Parallax- The difference in appearance in an object when seen from different perspectives.  The parallax between left and right eye views produces 3-D perception. Holograms are unique in providing a wide, continuous range of parallax on the image.

 

Photopolymer holograms- Replicated in large numbers on photopolymer emulsions from a reflection hologram original, and often used for gift items, tickets and packaging.

 

Polarization- The orientation of the electric and magnetic vectors in a light wave.  Many lasers produced linearly polarized light, which is important to their suitability for holography.

 

Projection holograms- There is much confusion over this term. Any imagery focused in front of the hologram film is usually referred to as "projected". Cylindrical holograms can also produce images behind the film which can be seen from a full 360 degrees of view. But complicated and cumbersome holographic "projectors", as imagined in science fiction movies, do not exist. (See FAQ)

 

Pseudoscopic perspective- The appearance of a scene with the depth relationship of objects reversed.  This can be accomplished by viewing a hologram from the reverse side or by certain mechanisms that can switch the left and right eye perspectives.

 

Rainbow hologram- Nickname for white light transmission type hologram, deriving from the spectral image colors.

 

Real images- As opposed to virtual images, these are made up of actual, focused light. These can be seen on a projection screen placed at the image location, or exposed onto film. In holography, this is the imagery in front of the film plane.

 

Reference beam- One of the two parts of a laser beam used to produce the wave interference pattern to be recorded into a hologram. It is the equivalent of the carrier wave in radio communications. The pattern is formed by mixing this beam with the object beam.

 

Reference angle- The angle at which the reference beam strikes the hologram film. It is usually close to 45 degrees, and equates roughly to the illumination angle when the hologram is displayed.

 

Reflection hologram (white light)- Designed to be lit from the front, these holograms have fixed color, parallax in both vertical and horizontal directions, but limited size and brightness.

 

Silver halide holograms- Any hologram made on a silver halide based emulsion, similar to standard photographic film. Emulsions can be coated onto film or glass, but must be extremely fine grain.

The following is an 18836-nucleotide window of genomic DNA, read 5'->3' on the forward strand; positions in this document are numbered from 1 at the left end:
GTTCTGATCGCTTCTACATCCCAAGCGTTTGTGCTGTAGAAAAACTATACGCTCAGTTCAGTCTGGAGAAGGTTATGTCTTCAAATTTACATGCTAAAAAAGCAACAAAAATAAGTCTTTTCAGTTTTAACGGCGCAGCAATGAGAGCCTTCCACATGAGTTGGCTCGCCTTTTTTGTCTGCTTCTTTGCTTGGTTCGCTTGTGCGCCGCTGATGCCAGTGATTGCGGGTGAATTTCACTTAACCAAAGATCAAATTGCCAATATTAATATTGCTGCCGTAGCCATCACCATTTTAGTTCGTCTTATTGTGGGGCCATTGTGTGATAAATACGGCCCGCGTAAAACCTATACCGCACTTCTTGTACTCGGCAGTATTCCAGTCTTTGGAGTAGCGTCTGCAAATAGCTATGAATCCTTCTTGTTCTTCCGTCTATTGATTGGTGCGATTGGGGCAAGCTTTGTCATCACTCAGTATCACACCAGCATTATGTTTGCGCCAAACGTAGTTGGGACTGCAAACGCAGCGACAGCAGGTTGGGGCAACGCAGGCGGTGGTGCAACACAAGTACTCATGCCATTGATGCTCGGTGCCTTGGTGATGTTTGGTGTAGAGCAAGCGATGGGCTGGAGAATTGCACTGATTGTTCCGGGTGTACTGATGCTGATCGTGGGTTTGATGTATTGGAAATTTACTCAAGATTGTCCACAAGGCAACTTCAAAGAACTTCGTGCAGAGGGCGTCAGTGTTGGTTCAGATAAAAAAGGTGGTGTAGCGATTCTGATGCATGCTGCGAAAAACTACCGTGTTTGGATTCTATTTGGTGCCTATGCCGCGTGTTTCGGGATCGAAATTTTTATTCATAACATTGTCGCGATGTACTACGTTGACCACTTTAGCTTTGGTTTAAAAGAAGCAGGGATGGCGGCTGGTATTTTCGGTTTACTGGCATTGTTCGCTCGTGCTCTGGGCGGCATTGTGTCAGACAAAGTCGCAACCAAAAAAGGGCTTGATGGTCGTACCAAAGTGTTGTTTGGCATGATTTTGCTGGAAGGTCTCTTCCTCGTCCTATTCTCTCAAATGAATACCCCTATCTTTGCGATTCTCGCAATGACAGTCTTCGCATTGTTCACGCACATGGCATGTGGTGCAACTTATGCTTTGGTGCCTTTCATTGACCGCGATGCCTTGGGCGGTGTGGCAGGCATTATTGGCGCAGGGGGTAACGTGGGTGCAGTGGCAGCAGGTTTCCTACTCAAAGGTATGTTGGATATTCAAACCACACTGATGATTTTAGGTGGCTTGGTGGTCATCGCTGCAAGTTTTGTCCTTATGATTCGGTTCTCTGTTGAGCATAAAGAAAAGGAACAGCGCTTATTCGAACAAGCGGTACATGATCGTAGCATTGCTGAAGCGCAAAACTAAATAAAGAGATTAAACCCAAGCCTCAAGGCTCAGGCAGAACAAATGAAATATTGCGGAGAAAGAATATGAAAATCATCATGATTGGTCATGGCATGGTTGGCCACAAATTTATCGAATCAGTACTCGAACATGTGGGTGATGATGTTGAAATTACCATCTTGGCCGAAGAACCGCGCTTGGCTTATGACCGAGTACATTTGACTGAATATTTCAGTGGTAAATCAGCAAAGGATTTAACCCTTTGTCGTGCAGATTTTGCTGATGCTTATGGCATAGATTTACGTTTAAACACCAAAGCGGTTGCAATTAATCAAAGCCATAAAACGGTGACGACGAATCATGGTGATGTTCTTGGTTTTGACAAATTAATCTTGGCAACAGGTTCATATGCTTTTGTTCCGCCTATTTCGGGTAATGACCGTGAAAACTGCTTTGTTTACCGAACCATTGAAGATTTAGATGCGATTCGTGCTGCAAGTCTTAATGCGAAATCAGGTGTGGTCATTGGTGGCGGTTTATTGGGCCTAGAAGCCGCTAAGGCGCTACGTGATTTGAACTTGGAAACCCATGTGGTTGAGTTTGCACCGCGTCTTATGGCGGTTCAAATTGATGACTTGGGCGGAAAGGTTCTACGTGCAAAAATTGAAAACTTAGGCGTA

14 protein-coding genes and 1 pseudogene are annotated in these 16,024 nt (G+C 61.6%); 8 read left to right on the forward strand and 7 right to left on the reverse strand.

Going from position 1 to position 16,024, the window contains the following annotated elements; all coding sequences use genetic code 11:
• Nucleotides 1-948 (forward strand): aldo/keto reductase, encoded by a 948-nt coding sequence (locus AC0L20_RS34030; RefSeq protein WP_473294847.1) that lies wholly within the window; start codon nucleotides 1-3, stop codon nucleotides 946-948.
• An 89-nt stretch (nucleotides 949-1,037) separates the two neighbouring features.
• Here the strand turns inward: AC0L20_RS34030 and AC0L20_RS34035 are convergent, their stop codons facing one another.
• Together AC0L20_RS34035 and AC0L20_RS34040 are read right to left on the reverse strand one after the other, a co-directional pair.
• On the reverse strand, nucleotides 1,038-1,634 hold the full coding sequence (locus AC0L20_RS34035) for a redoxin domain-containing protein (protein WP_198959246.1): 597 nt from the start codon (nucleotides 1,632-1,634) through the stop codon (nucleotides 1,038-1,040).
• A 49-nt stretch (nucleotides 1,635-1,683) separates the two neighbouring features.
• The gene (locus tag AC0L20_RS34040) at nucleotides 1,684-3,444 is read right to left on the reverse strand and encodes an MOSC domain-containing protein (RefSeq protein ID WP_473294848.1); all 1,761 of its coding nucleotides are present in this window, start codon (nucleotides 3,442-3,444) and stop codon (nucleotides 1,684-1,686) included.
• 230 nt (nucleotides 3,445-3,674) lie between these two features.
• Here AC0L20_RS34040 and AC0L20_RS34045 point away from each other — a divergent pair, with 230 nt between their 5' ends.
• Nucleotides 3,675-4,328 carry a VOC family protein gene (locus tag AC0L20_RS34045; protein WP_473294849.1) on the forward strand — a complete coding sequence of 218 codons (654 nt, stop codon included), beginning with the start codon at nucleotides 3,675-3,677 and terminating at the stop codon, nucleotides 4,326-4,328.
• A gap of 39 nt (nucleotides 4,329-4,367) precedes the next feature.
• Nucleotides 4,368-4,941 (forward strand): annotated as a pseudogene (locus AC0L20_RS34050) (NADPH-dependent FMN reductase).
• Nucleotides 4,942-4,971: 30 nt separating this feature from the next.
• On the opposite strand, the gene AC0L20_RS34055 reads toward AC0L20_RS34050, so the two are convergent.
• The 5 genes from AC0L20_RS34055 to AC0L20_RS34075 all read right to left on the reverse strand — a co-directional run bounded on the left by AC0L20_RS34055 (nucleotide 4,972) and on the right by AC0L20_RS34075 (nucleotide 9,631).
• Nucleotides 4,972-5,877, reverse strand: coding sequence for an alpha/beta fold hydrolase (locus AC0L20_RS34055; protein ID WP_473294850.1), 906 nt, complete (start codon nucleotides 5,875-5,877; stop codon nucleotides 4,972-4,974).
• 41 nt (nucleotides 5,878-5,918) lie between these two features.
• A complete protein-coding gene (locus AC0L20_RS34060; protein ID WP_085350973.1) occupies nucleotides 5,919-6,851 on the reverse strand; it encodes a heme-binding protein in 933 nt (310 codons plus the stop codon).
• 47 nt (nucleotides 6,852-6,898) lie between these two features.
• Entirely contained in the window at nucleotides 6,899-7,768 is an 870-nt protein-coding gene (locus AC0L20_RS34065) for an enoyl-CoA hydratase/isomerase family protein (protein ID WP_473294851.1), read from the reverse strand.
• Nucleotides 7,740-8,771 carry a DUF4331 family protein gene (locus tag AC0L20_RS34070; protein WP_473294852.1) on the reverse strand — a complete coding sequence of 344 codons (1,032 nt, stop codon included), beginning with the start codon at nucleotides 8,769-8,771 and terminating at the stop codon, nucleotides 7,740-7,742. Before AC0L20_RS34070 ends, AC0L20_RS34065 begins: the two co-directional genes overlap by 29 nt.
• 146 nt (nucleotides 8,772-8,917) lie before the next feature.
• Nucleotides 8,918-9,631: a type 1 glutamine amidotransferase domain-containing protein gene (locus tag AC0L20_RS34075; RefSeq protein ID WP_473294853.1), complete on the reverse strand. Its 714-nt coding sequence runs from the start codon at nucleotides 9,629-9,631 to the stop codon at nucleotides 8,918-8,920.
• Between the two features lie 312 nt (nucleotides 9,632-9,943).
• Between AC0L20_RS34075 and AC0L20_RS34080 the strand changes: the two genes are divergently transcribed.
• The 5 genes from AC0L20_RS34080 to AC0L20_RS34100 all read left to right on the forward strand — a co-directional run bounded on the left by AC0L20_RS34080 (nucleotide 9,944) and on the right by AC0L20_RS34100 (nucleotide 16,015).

Stereogram- Hologram produced from movie footage of a rotating subject. Images can be computer generated, animated, reduced or enlarged, or photographed on site. This is an alternative to the original hologram process, in which the subject is imaged directly onto the film with a laser exposure.

 

Stereogram printer- Hologram camera specifically designed to produce a hologram master from a series of photographic images, showing the subject rotating from one to the next. Every printer is designed and built for the particular needs of the lab, and is usually computer automated to perform several hundred step-and-repeat exposures, "building" the master hologram from left to right.

 

Stereo pair- The perspectives required for the left and right eye in order to see an image in 3-D. Stereoscopic cameras provide one pair, for 3-D viewing from one angle only. Lenticular photographs provide several, so the image can appear to rotate slightly. Holograms provide a wide continuum of stereo pairs, for truly 3-D imagery.

 

Transmission hologram (white light)- Also called rainbow holograms, these are designed to be lit from the rear, but can also be mirror-mounted and lit from the front. Images are spectral colored, very bright, and in sizes up to 1.1x1.8 meter.

 

Transfer hologram- The final hologram, viewable with ordinary “white” light, and made from the images focused by one or more masters. Many transfers can be made from the same set of masters, and masters can be archived for later use.

 

Vibration isolation- This refers to the stability of the optical system that is required when a hologram is recorded.  No vibration isolation is needed when the hologram is displayed.

 

Viewing angle- This is the area from which a holographic image can be seen.  Anyone standing too far from center may not see the image.

 

Viewing distance- The ideal distance for viewing a transmission hologram. Although the hologram can seen from any distance, here the colors will be constant from top to bottom. Viewing distance can be tuned to suit the display situation.  

 

Virtual images- As opposed to real images, these are not made up of actual, focused light. Light paths coming from an optical element, such as a hologram, trace back to these positions, so that an image appears to be at that location. These images will not show up on a screen placed at the image position. In holograms, these are all images focused behind the film.

 

Wavelength- The length of one cycle of a wave. In visible light, the wavelength determines the color. On a broader scale, it defines the different types of radiation, such as gamma and x-rays, ultraviolet, microwave and radio waves.